Manx - Sociopolitical Organization

Social Organization. The class structure is based on occupational and ethnic divisions. Wage labor tends to be performed by Manx, while professional occupations tend to be filled by ethnic English. Both socially mobile and landless Manx tend to leave, seeking education opportunities elsewhere. Highly educated and trained Manx who return often accept employment below their qualifications. Local Tynwald officials wield power, but they find their power increasingly challenged by members of the growing financial sector.

Political Organization. The Isle of Man is a Crown dependency with political and legal autonomy from the United Kingdom. In actual practice, however, the United Kingdom holds considerable power over the Manx. The island's Government, Tynwald, is divided into a bicameral parliamentary body (the House of Keyes and the Legislative Council), and an executive branch (the Queen of England as Lord of Man and the resident lieutenant-governor as her representative in the island). No Manx representatives sit in the British Parliament. Tynwald makes laws concerning insular affairs, while the British Home Office maintains jurisdiction over all International affairs. Even in domestic legislation, the Crown holds veto power, although it rarely exercises it. The Isle of Man has been included in the European Community, thus blurring the distinction between domestic and international matters. Below Tynwald, administration is handled by village and town councils. Village boards are locally elected by a complicated process and are responsible for deciding local affairs. Manx political parties reflect British political parties, but also include the Manx National party and the nationalist party, Mec Vannin. Despite the existence of political parties, most Manx prefer nonpartisan elections. Consequently, many candidates successfully run as independents.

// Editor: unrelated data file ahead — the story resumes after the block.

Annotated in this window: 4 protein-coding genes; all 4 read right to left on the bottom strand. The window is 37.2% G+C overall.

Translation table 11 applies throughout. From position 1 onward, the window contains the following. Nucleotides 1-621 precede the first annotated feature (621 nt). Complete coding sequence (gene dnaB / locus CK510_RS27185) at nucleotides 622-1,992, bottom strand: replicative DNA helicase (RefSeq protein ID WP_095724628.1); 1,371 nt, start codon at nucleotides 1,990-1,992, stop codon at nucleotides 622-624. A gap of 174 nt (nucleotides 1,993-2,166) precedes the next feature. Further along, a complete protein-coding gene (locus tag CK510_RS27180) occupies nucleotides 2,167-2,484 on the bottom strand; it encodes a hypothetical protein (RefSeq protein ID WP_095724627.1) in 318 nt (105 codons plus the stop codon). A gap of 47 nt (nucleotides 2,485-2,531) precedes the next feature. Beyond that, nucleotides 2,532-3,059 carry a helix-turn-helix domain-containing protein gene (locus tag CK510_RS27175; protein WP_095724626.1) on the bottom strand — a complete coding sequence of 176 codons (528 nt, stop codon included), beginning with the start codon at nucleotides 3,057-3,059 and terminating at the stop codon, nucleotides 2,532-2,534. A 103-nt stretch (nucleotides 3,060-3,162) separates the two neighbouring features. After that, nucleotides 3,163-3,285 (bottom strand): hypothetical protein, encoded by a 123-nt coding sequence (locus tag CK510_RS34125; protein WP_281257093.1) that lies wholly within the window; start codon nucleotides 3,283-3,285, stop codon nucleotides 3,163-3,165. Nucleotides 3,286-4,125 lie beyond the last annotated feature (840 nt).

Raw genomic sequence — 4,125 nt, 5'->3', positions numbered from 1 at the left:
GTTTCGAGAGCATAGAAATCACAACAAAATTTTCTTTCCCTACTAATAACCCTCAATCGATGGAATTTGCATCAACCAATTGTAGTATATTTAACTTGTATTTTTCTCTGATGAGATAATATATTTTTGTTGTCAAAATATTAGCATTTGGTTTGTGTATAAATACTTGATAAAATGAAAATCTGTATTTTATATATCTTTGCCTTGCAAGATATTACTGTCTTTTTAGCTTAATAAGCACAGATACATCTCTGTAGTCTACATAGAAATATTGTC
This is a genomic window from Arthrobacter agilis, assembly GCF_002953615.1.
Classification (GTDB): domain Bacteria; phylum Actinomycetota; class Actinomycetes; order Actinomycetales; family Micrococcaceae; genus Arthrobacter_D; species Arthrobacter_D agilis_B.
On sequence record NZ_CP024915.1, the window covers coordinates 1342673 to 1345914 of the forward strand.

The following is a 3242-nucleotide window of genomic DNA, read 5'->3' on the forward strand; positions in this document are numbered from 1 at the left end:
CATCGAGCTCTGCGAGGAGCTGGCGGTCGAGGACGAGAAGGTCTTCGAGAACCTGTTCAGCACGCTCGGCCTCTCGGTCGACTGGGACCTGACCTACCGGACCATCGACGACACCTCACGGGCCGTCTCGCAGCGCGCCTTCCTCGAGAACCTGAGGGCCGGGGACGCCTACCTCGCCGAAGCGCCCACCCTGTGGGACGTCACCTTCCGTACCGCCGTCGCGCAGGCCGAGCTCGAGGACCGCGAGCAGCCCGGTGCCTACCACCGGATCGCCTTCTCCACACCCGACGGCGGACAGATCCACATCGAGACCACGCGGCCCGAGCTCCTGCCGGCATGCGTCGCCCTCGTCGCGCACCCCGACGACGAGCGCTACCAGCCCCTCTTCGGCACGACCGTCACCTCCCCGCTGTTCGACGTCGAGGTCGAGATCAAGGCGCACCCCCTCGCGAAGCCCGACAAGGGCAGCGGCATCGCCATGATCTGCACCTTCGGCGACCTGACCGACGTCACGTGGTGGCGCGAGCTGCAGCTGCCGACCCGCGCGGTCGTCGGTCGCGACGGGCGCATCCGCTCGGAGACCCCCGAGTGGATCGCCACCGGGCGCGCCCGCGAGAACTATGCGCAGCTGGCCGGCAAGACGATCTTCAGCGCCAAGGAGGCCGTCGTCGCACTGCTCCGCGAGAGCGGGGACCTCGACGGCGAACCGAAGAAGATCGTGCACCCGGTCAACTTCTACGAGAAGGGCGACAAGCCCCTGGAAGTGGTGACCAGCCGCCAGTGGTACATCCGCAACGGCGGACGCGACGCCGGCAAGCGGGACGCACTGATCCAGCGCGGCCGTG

Social Control. Tradition and Manx informal communication networks effectively express public opinion and Control deviance. In addition, a well-developed court system and police force serve to punish criminal behavior.

Conflict. Despite the ongoing ethnic tensions in the Islands, the Manx have avoided becoming embroiled in the ethnic violence in Northern Ireland and Wales. Manx ethnic conflict has been expressed through destruction of property and political opposition. In other areas of conflict, homicide is very rare, but domestic violence and brawling do occur. Summer tourists sometimes fight among themselves, and tourist racing events often result in injuries and fatalities, although these are not considered instances of conflict.

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